BCL11A enhancer dissection by Cas9-mediated in situ saturating mutagenesis
Author(s)Canver, Matthew C.; Smith, Elenoe C.; Sher, Falak; Pinello, Luca; Shalem, Ophir; Chen, Diane D.; Schupp, Patrick G.; Vinjamur, Divya S.; Garcia, Sara P.; Luc, Sidinh; Kurita, Ryo; Nakamura, Yukio; Fujiwara, Yuko; Maeda, Takahiro; Yuan, Guo-Cheng; Zhang, Feng; Orkin, Stuart H.; Bauer, Daniel E.; Sanjana, Neville; ... Show more Show less
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Enhancers, critical determinants of cellular identity, are commonly recognized by correlative chromatin marks and gain-of-function potential, although only loss-of-function studies can demonstrate their requirement in the native genomic context. Previously, we identified an erythroid enhancer of human BCL11A, subject to common genetic variation associated with the fetal haemoglobin level, the mouse orthologue of which is necessary for erythroid BCL11A expression. Here we develop pooled clustered regularly interspaced palindromic repeat (CRISPR)-Cas9 guide RNA libraries to perform in situ saturating mutagenesis of the human and mouse enhancers. This approach reveals critical minimal features and discrete vulnerabilities of these enhancers. Despite conserved function of the composite enhancers, their architecture diverges. The crucial human sequences appear to be primate-specific. Through editing of primary human progenitors and mouse transgenesis, we validate the BCL11A erythroid enhancer as a target for fetal haemoglobin reinduction. The detailed enhancer map will inform therapeutic genome editing, and the screening approach described here is generally applicable to functional interrogation of non-coding genomic elements.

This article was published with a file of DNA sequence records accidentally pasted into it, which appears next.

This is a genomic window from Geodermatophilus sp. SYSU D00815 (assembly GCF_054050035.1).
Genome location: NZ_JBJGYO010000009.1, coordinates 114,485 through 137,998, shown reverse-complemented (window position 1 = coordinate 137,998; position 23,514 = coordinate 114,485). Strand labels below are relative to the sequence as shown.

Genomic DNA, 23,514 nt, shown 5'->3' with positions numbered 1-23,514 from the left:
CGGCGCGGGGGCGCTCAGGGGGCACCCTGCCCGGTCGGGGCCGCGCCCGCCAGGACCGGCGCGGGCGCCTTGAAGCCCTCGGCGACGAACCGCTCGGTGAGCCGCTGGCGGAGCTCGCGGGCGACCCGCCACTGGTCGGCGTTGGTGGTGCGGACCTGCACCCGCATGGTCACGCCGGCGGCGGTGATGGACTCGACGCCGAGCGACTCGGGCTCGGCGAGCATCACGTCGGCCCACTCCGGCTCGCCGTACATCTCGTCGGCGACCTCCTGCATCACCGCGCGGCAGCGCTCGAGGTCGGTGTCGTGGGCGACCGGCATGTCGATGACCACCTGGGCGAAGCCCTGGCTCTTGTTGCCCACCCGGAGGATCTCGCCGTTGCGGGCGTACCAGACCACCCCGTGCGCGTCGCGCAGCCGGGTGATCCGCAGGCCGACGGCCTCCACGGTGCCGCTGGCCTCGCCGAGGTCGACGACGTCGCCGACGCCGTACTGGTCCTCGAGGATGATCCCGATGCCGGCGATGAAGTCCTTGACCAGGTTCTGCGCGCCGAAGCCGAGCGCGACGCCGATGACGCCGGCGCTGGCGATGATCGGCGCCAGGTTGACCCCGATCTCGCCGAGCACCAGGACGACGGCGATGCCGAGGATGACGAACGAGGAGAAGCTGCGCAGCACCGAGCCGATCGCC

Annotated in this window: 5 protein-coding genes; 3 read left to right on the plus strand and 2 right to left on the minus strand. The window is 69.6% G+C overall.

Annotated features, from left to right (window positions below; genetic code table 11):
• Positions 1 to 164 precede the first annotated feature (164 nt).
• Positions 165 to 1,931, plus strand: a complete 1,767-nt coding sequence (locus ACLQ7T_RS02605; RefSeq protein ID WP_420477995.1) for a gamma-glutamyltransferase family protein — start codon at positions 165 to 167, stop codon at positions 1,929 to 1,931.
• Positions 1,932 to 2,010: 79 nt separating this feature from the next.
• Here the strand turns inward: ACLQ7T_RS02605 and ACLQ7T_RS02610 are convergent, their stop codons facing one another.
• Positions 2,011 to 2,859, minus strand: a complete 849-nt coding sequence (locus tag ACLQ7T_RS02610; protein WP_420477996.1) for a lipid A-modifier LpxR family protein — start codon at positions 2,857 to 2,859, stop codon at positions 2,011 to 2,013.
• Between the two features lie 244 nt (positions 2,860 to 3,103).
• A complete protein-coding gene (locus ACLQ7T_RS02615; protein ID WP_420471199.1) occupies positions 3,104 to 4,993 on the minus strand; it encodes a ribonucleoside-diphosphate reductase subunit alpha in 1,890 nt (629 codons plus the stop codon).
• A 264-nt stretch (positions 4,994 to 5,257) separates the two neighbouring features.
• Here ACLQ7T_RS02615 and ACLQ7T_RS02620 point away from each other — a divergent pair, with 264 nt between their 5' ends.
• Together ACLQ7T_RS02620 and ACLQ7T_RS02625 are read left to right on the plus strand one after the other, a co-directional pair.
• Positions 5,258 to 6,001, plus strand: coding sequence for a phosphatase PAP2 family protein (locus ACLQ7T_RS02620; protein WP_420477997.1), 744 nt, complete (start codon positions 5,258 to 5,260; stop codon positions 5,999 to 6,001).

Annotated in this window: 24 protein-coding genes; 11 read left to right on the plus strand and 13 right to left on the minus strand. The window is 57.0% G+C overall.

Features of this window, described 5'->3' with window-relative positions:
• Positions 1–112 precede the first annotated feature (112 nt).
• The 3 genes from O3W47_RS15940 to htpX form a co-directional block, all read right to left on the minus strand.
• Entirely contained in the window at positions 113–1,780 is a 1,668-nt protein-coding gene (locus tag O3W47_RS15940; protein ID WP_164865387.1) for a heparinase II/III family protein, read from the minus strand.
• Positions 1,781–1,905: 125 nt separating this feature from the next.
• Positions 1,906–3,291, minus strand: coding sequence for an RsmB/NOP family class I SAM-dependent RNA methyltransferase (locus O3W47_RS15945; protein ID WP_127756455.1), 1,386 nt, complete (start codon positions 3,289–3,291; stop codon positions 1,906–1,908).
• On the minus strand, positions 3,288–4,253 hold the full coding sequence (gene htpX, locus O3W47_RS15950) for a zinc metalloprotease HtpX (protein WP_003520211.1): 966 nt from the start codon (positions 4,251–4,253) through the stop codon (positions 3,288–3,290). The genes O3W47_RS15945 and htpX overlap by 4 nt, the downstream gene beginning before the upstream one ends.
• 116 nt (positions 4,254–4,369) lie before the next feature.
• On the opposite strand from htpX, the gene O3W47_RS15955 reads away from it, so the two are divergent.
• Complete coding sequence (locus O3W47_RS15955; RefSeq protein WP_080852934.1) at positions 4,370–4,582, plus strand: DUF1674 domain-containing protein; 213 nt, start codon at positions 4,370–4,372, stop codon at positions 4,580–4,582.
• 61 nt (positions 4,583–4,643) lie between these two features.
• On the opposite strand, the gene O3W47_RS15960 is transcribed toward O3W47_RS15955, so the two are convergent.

DepartmentMassachusetts Institute of Technology. Department of Biological Engineering; Massachusetts Institute of Technology. Department of Brain and Cognitive Sciences; McGovern Institute for Brain Research at MIT
Nature Publishing Group
Canver, Matthew C., Elenoe C. Smith, Falak Sher, Luca Pinello, Neville E. Sanjana, Ophir Shalem, Diane D. Chen, et al. “BCL11A Enhancer Dissection by Cas9-Mediated in Situ Saturating Mutagenesis.” Nature 527, no. 7577 (September 16, 2015): 192–197.
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